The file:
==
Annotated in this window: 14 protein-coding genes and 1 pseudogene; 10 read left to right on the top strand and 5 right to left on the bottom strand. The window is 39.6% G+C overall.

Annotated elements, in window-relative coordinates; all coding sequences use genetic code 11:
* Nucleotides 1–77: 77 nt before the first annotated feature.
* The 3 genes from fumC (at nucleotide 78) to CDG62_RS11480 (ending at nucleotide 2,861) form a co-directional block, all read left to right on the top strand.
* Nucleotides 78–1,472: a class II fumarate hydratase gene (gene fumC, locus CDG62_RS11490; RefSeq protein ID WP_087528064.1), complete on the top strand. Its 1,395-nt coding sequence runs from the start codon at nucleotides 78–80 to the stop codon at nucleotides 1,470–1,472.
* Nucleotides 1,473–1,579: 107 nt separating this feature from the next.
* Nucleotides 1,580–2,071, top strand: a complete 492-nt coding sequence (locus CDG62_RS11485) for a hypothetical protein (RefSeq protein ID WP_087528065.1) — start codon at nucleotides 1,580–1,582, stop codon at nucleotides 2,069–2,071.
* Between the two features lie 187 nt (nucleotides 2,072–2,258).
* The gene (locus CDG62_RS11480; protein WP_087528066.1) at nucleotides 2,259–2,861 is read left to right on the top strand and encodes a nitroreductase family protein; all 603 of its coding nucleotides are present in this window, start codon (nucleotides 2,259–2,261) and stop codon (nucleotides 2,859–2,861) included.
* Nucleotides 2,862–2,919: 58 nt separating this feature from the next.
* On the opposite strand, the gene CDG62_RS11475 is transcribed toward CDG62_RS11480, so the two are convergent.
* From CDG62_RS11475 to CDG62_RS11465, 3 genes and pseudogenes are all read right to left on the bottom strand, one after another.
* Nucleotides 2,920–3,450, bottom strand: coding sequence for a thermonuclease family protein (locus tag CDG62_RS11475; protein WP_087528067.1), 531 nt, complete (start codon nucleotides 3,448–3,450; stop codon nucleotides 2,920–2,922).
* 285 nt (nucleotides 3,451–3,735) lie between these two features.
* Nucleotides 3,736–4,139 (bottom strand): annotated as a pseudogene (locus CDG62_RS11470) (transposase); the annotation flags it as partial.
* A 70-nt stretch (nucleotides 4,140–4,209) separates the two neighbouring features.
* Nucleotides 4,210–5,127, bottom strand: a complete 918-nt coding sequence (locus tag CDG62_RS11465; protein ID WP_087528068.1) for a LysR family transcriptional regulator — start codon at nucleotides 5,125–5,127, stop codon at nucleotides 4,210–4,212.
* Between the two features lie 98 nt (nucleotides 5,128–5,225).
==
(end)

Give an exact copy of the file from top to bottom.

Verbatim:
Annotated in this window: 14 protein-coding genes and 1 pseudogene; 10 read left to right on the top strand and 5 right to left on the bottom strand. The window is 39.6% G+C overall.

Annotated elements, in window-relative coordinates; all coding sequences use genetic code 11:
* Nucleotides 1–77: 77 nt before the first annotated feature.
* The 3 genes from fumC (at nucleotide 78) to CDG62_RS11480 (ending at nucleotide 2,861) form a co-directional block, all read left to right on the top strand.
* Nucleotides 78–1,472: a class II fumarate hydratase gene (gene fumC, locus CDG62_RS11490; RefSeq protein ID WP_087528064.1), complete on the top strand. Its 1,395-nt coding sequence runs from the start codon at nucleotides 78–80 to the stop codon at nucleotides 1,470–1,472.
* Nucleotides 1,473–1,579: 107 nt separating this feature from the next.
* Nucleotides 1,580–2,071, top strand: a complete 492-nt coding sequence (locus CDG62_RS11485) for a hypothetical protein (RefSeq protein ID WP_087528065.1) — start codon at nucleotides 1,580–1,582, stop codon at nucleotides 2,069–2,071.
* Between the two features lie 187 nt (nucleotides 2,072–2,258).
* The gene (locus CDG62_RS11480; protein WP_087528066.1) at nucleotides 2,259–2,861 is read left to right on the top strand and encodes a nitroreductase family protein; all 603 of its coding nucleotides are present in this window, start codon (nucleotides 2,259–2,261) and stop codon (nucleotides 2,859–2,861) included.
* Nucleotides 2,862–2,919: 58 nt separating this feature from the next.
* On the opposite strand, the gene CDG62_RS11475 is transcribed toward CDG62_RS11480, so the two are convergent.
* From CDG62_RS11475 to CDG62_RS11465, 3 genes and pseudogenes are all read right to left on the bottom strand, one after another.
* Nucleotides 2,920–3,450, bottom strand: coding sequence for a thermonuclease family protein (locus tag CDG62_RS11475; protein WP_087528067.1), 531 nt, complete (start codon nucleotides 3,448–3,450; stop codon nucleotides 2,920–2,922).
* 285 nt (nucleotides 3,451–3,735) lie between these two features.
* Nucleotides 3,736–4,139 (bottom strand): annotated as a pseudogene (locus CDG62_RS11470) (transposase); the annotation flags it as partial.
* A 70-nt stretch (nucleotides 4,140–4,209) separates the two neighbouring features.
* Nucleotides 4,210–5,127, bottom strand: a complete 918-nt coding sequence (locus tag CDG62_RS11465; protein ID WP_087528068.1) for a LysR family transcriptional regulator — start codon at nucleotides 5,125–5,127, stop codon at nucleotides 4,210–4,212.
* Between the two features lie 98 nt (nucleotides 5,128–5,225).